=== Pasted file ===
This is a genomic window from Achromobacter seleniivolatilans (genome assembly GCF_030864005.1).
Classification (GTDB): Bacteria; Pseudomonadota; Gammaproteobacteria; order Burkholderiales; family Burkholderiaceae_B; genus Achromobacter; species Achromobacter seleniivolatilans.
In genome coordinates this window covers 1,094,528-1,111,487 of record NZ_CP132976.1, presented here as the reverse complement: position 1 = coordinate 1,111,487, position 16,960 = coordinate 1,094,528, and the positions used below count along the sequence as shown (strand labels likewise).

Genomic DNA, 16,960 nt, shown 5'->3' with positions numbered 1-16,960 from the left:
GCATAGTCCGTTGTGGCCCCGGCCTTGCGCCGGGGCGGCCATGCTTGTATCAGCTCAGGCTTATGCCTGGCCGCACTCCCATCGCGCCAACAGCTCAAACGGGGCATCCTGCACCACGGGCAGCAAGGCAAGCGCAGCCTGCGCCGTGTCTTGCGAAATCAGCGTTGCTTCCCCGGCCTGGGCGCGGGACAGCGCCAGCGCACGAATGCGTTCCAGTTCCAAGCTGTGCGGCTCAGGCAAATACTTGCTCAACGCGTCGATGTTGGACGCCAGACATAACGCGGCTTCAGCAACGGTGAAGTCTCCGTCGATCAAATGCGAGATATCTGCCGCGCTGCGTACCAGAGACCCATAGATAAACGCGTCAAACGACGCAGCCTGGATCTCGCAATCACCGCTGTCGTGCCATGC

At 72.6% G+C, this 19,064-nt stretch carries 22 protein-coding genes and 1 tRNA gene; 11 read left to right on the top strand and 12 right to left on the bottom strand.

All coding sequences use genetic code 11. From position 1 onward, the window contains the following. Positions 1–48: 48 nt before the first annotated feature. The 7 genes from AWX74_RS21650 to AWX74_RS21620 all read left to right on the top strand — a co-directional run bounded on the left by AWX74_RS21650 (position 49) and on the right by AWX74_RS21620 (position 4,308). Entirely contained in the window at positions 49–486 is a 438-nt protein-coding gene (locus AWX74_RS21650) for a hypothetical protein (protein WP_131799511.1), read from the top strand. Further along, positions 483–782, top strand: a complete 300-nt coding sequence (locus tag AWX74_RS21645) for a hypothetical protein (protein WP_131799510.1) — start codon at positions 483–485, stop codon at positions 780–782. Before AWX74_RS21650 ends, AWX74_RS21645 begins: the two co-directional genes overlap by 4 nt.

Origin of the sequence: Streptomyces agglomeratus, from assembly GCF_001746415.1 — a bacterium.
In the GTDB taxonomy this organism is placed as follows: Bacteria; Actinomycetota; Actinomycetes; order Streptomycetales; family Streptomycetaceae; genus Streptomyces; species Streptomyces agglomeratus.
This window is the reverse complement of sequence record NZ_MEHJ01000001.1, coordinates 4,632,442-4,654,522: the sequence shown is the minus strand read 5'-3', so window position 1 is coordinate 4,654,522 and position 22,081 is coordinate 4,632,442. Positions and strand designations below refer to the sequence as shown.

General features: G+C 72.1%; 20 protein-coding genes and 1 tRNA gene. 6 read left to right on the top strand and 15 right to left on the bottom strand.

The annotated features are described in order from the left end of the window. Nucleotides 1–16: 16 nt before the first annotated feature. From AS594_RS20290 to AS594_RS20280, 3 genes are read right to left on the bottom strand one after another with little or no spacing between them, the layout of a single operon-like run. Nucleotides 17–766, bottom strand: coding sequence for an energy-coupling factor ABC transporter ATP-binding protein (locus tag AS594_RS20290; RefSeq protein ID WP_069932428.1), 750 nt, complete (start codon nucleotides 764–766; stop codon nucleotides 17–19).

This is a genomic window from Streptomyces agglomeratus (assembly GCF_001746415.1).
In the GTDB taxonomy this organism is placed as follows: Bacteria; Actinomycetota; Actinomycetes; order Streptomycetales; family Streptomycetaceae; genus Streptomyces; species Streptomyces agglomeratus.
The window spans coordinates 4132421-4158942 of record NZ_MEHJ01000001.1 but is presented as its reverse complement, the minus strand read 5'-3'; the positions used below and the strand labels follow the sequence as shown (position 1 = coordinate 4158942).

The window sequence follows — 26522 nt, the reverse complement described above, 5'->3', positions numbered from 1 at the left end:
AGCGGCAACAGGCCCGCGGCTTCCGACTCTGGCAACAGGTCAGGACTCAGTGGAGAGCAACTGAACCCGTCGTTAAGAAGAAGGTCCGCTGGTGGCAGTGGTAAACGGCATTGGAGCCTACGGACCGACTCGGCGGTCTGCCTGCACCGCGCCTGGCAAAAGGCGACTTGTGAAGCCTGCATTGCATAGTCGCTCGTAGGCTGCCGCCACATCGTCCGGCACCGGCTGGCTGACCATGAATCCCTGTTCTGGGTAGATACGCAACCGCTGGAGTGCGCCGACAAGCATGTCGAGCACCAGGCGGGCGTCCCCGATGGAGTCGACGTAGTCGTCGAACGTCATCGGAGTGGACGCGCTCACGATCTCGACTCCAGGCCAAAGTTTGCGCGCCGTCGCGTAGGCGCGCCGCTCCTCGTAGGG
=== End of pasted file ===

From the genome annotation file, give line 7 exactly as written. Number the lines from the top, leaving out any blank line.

All coding sequences use genetic code 11. From position 1 onward, the window contains the following. Positions 1–48: 48 nt before the first annotated feature. The 7 genes from AWX74_RS21650 to AWX74_RS21620 all read left to right on the top strand — a co-directional run bounded on the left by AWX74_RS21650 (position 49) and on the right by AWX74_RS21620 (position 4,308). Entirely contained in the window at positions 49–486 is a 438-nt protein-coding gene (locus AWX74_RS21650) for a hypothetical protein (protein WP_131799511.1), read from the top strand. Further along, positions 483–782, top strand: a complete 300-nt coding sequence (locus tag AWX74_RS21645) for a hypothetical protein (protein WP_131799510.1) — start codon at positions 483–485, stop codon at positions 780–782. Before AWX74_RS21650 ends, AWX74_RS21645 begins: the two co-directional genes overlap by 4 nt.